Indeed, a young woman’s peers are usually guilty of worse than mere indifference toward her antics. When upset by some trivial matter, the scold will often recruit a willing accomplice or accomplices to do anything risky. These ubiquitous white knights will harass and possibly try to fight the alleged offender without giving any real consideration to the validity of her offense. Some of the more egregious white knights don’t even require an active recruitment on her part. This extreme version of the female supplicator might just observe her hysteria and take it upon himself to come to the rescue despite not knowing her from Eve. That a woman is upset for any reason, no matter how trivial, is reason enough for him to take action. The mindless defense of excessive female sentiment invariably results in needless grief for many blameless men.
In one of many experiences I have had with this phenomenon, I was out with my friend and a group of people he knows including the heroine of this anecdote. The first point where I could see that this young scold was troublesome and prone to quarreling with her neighbors was when she brought up a contemporaneous debit card hacking thefts from Target and other stores in order to perform a vitriolic diatribe. Being keen to participate in the group discussion, I made the innocuous observation that while the hacker’s actions were wrong and deserving of punishment, the technical mastery he required to accomplish the crime was undoubtedly impressive. That a person engaged in criminal activity could demonstrate impressive skills was too much of an abstraction for her and thus provoked her to reveal her quarrelsome nature in the form of various insults towards me. Fortunately, another member of the group mollified her by explaining that a person may simultaneously have concepts with both positive and negative connotations associated with them without there being a contradiction. The emotional “reasoning” of many females seems to stumble when confronted with this fundamental, yet subtle, truth. However, though the third party adequately explained that being impressed by something doesn’t mean you condone the act, I am not convinced that it was anything more than a mere Pavlovian response to the attitude of multiple peers which doused her temper rather than a true comprehension of the nuance involved.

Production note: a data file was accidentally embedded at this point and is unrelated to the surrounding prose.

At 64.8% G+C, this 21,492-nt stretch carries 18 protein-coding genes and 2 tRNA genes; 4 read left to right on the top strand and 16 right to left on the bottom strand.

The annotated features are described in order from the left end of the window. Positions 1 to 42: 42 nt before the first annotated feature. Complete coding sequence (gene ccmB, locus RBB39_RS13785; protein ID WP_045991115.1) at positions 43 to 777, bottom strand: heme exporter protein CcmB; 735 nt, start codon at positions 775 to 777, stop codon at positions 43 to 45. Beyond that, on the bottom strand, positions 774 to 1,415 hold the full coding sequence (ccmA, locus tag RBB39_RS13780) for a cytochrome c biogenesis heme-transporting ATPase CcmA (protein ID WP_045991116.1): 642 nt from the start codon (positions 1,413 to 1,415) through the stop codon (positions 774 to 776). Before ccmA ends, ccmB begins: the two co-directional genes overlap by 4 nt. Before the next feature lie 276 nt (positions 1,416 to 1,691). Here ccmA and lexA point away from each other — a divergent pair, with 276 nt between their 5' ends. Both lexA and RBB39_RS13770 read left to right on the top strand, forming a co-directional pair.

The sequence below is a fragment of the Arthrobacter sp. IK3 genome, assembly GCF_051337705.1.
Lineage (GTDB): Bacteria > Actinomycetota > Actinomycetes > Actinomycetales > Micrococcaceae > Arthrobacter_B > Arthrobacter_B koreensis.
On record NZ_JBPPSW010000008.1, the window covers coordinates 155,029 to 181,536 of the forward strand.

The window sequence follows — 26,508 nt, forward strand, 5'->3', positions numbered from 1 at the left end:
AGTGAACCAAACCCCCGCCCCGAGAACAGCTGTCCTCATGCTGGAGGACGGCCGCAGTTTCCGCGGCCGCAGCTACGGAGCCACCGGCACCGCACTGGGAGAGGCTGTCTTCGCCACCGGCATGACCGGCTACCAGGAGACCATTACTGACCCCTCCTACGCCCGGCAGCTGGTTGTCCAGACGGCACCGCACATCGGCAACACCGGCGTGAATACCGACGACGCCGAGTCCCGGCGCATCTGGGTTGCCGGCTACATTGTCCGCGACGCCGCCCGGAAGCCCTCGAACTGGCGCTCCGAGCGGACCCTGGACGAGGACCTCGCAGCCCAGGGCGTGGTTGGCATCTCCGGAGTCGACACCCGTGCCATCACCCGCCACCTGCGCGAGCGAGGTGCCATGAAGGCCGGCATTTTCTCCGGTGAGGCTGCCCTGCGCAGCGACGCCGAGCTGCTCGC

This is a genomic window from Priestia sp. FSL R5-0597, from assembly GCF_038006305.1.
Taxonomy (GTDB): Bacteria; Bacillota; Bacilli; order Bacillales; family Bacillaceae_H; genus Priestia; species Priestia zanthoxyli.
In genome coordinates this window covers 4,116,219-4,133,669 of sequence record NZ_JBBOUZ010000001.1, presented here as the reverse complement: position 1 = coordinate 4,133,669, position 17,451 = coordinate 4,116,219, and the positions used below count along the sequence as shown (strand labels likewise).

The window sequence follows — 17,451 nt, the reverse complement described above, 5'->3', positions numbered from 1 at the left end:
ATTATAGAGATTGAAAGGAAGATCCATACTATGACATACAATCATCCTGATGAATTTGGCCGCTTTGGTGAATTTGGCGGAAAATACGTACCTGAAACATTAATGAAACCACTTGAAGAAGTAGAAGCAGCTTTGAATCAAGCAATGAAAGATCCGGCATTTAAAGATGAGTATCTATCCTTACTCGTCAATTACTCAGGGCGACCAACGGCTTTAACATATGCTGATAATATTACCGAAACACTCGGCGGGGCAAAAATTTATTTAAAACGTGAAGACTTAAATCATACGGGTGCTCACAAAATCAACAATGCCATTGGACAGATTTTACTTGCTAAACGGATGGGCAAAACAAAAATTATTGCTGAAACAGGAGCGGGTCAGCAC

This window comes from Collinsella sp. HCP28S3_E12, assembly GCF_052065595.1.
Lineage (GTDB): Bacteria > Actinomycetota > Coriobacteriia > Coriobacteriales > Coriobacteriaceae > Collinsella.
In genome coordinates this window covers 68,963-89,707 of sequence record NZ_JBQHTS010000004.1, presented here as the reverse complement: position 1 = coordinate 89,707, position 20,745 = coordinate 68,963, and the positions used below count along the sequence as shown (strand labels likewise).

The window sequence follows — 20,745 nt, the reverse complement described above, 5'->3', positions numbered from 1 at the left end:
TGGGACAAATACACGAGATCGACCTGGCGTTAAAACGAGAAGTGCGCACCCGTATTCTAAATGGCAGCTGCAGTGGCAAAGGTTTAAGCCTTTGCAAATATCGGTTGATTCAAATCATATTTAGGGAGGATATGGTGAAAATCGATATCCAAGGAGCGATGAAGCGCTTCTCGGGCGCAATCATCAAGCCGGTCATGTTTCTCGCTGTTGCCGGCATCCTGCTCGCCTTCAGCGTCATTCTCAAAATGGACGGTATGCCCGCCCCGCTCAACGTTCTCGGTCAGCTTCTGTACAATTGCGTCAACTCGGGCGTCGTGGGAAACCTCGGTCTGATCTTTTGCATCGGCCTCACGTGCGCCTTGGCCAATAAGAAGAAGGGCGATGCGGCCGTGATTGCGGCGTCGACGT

Later that same evening, we were all sitting around a table and out of blue our heroine pointedly asks me “What were the longest relationships you were in?” Seeing no immediate need for subtlety or outright dishonesty I responded frankly that “2 years was my longest relationship, but to be fair it wasn’t with an American woman.” Dear me, this was not a tactful thing to say to the common American scold as they will in their solipsism invariably interpret any comment or statement to be descriptive of their own person. Though there were signs she was getting ever so huffy, to my discredit I was hopelessly oblivious to the volcano preparing to erupt before me. Responding to her quite earnest desire for clarification, I elaborated on the fact that I find most American women difficult to get along with for anything longer than a fling given that so many are common scolds (though I did not use this terminology at the time). To this her barely contained rage erupted with a rabid desire for acrimonious verbal combat, yet her rage was too great to craft more than a small sum of suitable slurs and so she simply stomped off somewhere to succor her now sore psyche.